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Has outsourcing worked for you?

By Toni Bowers ·
Has your company outsourced some or all of its MIS duties? If you have, we'd like to know how it has worked out. Are you where you'd hoped to be today? Where do you hope to be in the near future? Has using an outsourced vendor caused any problems in meeting business objectives? Please respond to this thread and let us know.

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I could be at both ends of the outsourcing

by stargazerr In reply to Has outsourcing worked fo ...

I am an Indian and there is a lot of outsourcing to India ....

But I am in UK now and my company outsources some of the development work ... Seems to think that we have enough to be getting along with.

I agree - But since I am hoping to go from support into development, I am not happy with this.

]:)

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it depends

by herbert_mendoza In reply to Has outsourcing worked fo ...

IT outsourcing is good but it depends on the kind of work..it should be properly assessed in terms of financial impact and business process..you know, sometimes outsourcing is a tied-up arrangement with the outsourced company if it fails, implications will be the end results..which i think not a win-win solutions.

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it depends

by herbert_mendoza In reply to Has outsourcing worked fo ...

IT outsourcing is good but it depends on the kind of work..it should be properly assessed in terms of financial impact and business process..you know, sometimes outsourcing is a tied-up arrangement with the outsourced company if it fails, implications will be the end results..which i think not a win-win solutions.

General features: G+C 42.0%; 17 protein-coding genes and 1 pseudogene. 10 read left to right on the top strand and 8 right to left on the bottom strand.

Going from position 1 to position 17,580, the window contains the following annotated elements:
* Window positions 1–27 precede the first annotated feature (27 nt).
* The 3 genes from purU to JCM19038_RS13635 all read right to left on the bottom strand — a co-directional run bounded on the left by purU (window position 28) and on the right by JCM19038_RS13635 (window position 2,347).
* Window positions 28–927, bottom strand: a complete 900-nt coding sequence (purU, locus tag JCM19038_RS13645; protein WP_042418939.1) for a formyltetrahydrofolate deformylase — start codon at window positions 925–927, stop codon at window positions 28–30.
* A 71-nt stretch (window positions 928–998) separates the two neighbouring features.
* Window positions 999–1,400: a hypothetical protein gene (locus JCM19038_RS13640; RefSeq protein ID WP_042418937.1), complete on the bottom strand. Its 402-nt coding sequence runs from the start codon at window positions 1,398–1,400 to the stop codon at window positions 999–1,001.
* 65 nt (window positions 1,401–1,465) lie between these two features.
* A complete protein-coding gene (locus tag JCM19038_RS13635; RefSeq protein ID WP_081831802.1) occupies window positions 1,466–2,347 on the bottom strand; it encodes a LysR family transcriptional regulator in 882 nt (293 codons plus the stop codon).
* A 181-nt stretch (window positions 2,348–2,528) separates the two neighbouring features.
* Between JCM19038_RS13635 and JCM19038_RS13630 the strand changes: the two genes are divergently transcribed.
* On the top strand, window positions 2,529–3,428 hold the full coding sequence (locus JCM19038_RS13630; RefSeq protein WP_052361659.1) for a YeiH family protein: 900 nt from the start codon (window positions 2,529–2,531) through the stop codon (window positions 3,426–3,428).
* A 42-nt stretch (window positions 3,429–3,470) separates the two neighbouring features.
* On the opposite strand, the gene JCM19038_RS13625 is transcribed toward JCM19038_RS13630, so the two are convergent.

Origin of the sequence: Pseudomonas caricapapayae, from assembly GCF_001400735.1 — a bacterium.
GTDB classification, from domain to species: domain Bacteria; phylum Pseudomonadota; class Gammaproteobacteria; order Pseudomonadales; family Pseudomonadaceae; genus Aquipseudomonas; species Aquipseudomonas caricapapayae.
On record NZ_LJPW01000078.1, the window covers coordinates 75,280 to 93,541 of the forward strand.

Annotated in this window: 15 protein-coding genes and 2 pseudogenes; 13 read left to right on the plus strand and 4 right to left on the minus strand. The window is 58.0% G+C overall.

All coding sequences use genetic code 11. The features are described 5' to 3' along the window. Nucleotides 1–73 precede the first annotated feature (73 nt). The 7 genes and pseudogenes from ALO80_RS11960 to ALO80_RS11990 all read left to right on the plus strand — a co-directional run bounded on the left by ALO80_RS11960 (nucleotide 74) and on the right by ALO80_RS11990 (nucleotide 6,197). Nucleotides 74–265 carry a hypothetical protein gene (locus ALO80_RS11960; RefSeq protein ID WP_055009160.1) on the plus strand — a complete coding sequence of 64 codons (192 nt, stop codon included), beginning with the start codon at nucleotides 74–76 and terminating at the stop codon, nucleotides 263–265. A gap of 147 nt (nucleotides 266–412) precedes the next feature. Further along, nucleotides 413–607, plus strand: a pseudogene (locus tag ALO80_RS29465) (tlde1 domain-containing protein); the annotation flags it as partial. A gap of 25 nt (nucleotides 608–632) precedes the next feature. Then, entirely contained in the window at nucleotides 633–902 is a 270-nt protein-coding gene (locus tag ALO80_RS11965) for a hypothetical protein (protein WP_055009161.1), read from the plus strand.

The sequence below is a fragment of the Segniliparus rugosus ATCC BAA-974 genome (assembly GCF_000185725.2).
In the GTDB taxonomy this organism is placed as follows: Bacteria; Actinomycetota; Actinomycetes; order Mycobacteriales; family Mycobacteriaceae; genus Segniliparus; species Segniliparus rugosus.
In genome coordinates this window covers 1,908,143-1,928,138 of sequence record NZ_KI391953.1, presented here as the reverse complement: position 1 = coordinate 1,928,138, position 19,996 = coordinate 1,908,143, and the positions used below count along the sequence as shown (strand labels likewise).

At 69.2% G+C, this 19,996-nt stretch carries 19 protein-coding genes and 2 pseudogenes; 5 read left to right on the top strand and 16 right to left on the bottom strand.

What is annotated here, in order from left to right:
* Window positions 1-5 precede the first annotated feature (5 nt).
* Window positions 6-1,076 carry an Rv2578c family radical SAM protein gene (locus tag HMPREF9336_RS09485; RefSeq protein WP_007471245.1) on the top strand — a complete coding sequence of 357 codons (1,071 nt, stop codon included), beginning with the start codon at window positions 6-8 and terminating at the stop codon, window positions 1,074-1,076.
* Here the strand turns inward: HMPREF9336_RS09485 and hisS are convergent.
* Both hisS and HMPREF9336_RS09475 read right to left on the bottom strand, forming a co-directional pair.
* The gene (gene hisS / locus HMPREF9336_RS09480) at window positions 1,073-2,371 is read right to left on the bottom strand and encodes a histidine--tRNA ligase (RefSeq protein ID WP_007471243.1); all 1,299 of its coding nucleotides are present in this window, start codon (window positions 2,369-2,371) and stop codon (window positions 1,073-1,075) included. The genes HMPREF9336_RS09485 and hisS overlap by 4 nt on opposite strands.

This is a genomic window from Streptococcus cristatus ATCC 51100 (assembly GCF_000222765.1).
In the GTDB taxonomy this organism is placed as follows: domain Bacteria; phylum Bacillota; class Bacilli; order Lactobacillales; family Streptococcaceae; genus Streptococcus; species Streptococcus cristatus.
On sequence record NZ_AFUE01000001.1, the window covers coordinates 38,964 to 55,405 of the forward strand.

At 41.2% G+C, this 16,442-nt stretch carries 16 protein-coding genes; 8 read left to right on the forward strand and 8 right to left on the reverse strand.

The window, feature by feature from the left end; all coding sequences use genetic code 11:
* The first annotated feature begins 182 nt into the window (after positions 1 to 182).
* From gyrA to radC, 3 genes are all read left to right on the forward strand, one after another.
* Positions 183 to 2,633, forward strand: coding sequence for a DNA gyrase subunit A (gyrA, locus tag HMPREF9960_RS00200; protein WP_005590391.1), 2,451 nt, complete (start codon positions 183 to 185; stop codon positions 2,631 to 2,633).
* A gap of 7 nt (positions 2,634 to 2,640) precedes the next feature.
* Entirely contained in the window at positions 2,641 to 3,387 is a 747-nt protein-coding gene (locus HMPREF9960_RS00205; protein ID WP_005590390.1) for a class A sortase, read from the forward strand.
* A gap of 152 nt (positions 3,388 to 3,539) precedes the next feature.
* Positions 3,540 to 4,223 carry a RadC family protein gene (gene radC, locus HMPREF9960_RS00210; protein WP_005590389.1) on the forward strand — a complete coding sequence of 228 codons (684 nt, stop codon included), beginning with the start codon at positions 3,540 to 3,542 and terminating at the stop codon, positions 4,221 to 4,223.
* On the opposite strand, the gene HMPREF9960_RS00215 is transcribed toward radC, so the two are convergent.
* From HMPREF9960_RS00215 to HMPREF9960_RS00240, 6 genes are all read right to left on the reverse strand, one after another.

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Outsourcing is a con..

by charles In reply to Has outsourcing worked fo ...

As a company to whom work is outsourced, I don't mind. - Its money in my bank. BUT to my clients, I regard it as an expensive confidence trick. Instead of having work done in-house by wages staff, I pay MY staff wages and add a profit margin and administrative costs. The client has to wait until I can slot them in. Their priorities are not mine.
The clients have lost their in-house skill base and knowledge base. They are then open to rip-off merchants who can keep jacking up the price for a substandard service. Most board members would not have a clue about what is fair and reasonable for IT services. Any spin-offs are the property of the outsourcee.
Outsourcing is short term gain for long term pain.

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Most times yes

by pmoleski In reply to Has outsourcing worked fo ...

We operate a mixed shop with some things outsourced and some things in-house.